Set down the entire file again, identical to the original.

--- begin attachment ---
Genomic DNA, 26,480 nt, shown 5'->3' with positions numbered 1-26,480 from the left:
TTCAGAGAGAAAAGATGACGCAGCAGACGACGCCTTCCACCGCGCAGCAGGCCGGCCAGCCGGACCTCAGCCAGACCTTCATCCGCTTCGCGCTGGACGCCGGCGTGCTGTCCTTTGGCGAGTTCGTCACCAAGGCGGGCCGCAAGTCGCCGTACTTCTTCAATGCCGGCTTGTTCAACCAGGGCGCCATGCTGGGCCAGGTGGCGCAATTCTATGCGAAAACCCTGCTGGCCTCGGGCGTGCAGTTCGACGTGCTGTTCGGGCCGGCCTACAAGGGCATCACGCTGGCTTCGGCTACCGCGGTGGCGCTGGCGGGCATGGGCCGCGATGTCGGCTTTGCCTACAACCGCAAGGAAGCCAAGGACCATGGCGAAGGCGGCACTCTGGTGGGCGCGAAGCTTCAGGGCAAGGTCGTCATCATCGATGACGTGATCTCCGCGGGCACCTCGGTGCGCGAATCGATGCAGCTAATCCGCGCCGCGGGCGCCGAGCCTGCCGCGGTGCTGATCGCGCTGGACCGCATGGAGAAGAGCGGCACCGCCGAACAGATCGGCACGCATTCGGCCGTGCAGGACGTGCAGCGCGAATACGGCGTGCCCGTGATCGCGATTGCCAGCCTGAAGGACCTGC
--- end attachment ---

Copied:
Genomic DNA, 26,480 nt, shown 5'->3' with positions numbered 1-26,480 from the left:
TTCAGAGAGAAAAGATGACGCAGCAGACGACGCCTTCCACCGCGCAGCAGGCCGGCCAGCCGGACCTCAGCCAGACCTTCATCCGCTTCGCGCTGGACGCCGGCGTGCTGTCCTTTGGCGAGTTCGTCACCAAGGCGGGCCGCAAGTCGCCGTACTTCTTCAATGCCGGCTTGTTCAACCAGGGCGCCATGCTGGGCCAGGTGGCGCAATTCTATGCGAAAACCCTGCTGGCCTCGGGCGTGCAGTTCGACGTGCTGTTCGGGCCGGCCTACAAGGGCATCACGCTGGCTTCGGCTACCGCGGTGGCGCTGGCGGGCATGGGCCGCGATGTCGGCTTTGCCTACAACCGCAAGGAAGCCAAGGACCATGGCGAAGGCGGCACTCTGGTGGGCGCGAAGCTTCAGGGCAAGGTCGTCATCATCGATGACGTGATCTCCGCGGGCACCTCGGTGCGCGAATCGATGCAGCTAATCCGCGCCGCGGGCGCCGAGCCTGCCGCGGTGCTGATCGCGCTGGACCGCATGGAGAAGAGCGGCACCGCCGAACAGATCGGCACGCATTCGGCCGTGCAGGACGTGCAGCGCGAATACGGCGTGCCCGTGATCGCGATTGCCAGCCTGAAGGACCTGC